As we move into the next phase of this pandemic, we are all more conscious of the importance of our health. For Indigenous people, some of the outcomes articulated in the Close the Gap strategy have actually worsened in recent years. To change this, Summer pointed out that the power has to be given back to Indigenous people.
“We need to be able to be given the opportunity to speak at those policy levels to be able to make the impact and the difference that we need. And it’s not just given the space, it’s actually given the money, the power, the control, not just consulted,” she said.
Summer added that consulting has led to minimal impact at community and individual levels. She called for Indigenous people and grassroots organisations to be given the room to make mistakes so that solutions can be created that will address individual communities and their unique needs.
“You’ve had two hundred and twenty plus years of consulting and look where we are,” said Summer. “We’ve also got to be given room to make mistakes because we’ve got to undo a lot of damage, which has caused intergenerational trauma and colonisation is ongoing. So we need to be given the space to come up with solutions that are going to suit our community.”
Karla agreed and said that our perspective needs to be at the centre of decision making and our voices at the centre when speaking on a variety of issues. “We’ve got so many Indigenous experts,” said Karla. “Make sure you go to those people first, rather than going to a non-Indigenous expert because we know what’s happening in our communities. We know about the issues that we face, we have lived-experience, so speak to us.”
And who better to talk to in our communities than our women?
Than the Blak matriarchs.
I asked Nardi about the Blak matriarchy and how important they are. She said, to an eruption of laughter, “You don’t mess with them… You listen and learn. We all have women, who are close to us, who haven’t had a chance to stand up and roar. You are obliged to listen to those fullas everytime they talk because they haven’t been allowed to speak. And then you start to have this beautiful looking life of standing in the shadow of fierce women and sidling up to the quiet ones and all the beauty in between. That’s a way to live – by listening to Blak women and allowing them to rub off on you.”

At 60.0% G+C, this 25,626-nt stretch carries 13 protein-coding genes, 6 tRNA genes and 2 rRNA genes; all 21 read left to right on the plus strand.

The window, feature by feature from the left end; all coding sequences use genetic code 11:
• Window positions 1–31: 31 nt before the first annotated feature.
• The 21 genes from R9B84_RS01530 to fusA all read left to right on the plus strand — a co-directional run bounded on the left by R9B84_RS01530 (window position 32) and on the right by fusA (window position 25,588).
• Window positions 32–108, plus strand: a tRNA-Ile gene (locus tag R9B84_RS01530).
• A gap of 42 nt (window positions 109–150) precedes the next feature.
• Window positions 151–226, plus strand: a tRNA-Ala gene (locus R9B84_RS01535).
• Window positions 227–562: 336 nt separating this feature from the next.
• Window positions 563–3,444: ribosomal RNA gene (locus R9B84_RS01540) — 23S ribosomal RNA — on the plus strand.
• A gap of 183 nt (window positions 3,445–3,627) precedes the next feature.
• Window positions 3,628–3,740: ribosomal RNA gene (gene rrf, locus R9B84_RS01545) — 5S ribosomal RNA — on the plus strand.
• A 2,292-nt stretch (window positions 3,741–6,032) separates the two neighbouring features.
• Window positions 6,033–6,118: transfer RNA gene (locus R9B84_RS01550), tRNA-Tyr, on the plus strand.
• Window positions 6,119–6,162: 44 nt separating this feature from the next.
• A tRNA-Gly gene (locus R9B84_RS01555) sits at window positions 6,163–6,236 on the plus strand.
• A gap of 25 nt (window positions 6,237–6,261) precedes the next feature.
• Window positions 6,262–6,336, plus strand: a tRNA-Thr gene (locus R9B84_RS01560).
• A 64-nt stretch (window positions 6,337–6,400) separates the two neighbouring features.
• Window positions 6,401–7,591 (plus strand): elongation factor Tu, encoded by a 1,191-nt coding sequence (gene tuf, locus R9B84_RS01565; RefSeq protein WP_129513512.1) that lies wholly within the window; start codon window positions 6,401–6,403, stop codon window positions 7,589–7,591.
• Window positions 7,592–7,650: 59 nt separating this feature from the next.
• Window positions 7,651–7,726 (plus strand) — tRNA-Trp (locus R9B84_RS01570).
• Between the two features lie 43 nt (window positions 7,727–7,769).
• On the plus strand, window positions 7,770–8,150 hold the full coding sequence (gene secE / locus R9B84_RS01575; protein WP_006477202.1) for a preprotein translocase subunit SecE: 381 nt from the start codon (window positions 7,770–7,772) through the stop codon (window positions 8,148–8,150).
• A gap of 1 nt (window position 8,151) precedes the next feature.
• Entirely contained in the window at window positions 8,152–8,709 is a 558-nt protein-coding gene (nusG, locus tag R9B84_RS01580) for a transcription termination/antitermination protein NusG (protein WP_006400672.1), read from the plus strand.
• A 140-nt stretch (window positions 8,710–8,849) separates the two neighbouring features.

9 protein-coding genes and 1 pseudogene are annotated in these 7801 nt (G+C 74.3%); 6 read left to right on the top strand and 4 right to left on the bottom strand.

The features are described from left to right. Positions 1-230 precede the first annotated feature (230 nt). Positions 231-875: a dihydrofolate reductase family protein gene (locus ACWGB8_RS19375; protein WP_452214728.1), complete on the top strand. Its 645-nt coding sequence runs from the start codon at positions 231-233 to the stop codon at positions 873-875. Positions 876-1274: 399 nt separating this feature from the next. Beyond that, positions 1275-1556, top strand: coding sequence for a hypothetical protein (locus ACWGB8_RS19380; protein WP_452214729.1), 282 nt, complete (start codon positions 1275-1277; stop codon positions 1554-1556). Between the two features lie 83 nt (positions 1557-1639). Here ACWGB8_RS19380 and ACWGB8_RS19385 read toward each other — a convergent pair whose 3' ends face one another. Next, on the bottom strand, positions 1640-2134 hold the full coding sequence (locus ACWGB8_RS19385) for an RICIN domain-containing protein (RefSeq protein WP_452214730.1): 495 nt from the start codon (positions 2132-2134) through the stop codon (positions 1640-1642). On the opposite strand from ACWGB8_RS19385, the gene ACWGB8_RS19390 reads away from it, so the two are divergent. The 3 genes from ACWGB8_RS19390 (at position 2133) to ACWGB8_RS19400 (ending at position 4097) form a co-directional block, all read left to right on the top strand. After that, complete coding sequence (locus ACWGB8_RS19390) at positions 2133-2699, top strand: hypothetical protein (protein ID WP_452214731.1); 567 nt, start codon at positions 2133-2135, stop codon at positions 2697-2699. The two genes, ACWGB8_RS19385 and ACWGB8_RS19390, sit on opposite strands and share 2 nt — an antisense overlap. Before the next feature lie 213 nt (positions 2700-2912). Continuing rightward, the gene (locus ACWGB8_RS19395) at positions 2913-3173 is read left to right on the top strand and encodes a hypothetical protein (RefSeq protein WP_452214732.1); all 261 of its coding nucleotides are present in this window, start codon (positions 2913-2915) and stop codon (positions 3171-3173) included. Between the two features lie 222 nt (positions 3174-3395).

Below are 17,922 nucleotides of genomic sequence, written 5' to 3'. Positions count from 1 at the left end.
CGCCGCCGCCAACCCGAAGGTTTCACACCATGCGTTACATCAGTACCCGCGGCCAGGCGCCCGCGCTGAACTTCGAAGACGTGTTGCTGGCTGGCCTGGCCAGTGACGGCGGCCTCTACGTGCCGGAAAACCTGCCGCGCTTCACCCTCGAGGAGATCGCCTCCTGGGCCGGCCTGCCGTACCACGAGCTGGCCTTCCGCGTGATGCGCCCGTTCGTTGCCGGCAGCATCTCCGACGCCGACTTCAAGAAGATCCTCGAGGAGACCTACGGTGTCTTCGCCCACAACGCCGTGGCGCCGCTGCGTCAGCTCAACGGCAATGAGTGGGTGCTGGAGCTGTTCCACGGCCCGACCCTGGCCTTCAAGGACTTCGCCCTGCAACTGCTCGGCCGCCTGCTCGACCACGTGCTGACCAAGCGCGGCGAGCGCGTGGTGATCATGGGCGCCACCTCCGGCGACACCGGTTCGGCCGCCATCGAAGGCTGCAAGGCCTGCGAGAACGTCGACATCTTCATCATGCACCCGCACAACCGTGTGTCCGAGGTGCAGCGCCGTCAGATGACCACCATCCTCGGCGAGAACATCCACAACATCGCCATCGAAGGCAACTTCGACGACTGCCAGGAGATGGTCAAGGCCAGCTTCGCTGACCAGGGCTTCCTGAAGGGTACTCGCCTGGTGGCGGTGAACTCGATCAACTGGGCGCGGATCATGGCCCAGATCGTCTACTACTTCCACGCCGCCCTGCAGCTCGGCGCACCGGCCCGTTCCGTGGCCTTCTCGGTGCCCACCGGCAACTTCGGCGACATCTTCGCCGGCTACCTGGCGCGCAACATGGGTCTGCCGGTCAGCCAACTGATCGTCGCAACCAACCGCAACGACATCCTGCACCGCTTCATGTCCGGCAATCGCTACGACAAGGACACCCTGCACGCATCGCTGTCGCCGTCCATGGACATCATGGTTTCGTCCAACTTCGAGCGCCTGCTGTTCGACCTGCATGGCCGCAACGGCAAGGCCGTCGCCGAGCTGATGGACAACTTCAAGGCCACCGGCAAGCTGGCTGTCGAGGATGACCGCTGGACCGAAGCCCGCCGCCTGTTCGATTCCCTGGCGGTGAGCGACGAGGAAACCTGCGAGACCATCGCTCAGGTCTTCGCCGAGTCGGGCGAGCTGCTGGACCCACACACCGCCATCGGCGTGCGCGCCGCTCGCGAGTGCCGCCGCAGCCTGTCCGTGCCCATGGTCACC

Even though I applauded Brittany Higgins and Grace Tame with everything I’ve got, my heart was torn. My heart sank for the Indigenous women who go missing and are never found. The women who are hurt and go unheard. Who are assaulted and don’t make front page news. Who are murdered and don’t make headlines. The women who speak but who we consistently fail to listen to.
“I have learned so much from young Blak women, as I do, from the old girls… but these young ones, stand back and let them go – because they’ll take us all with them. Whether you’re First Nations or not, watch the future they make for all of us,” said Nardi Simpson.
We have been talking for hundreds of years. We have been making noise and saying it in whispers when our shouts are ignored. We have tried everything and yet still we are missing from spaces where decisions are made and culture is shaped.
Are you ready to listen? I hope so.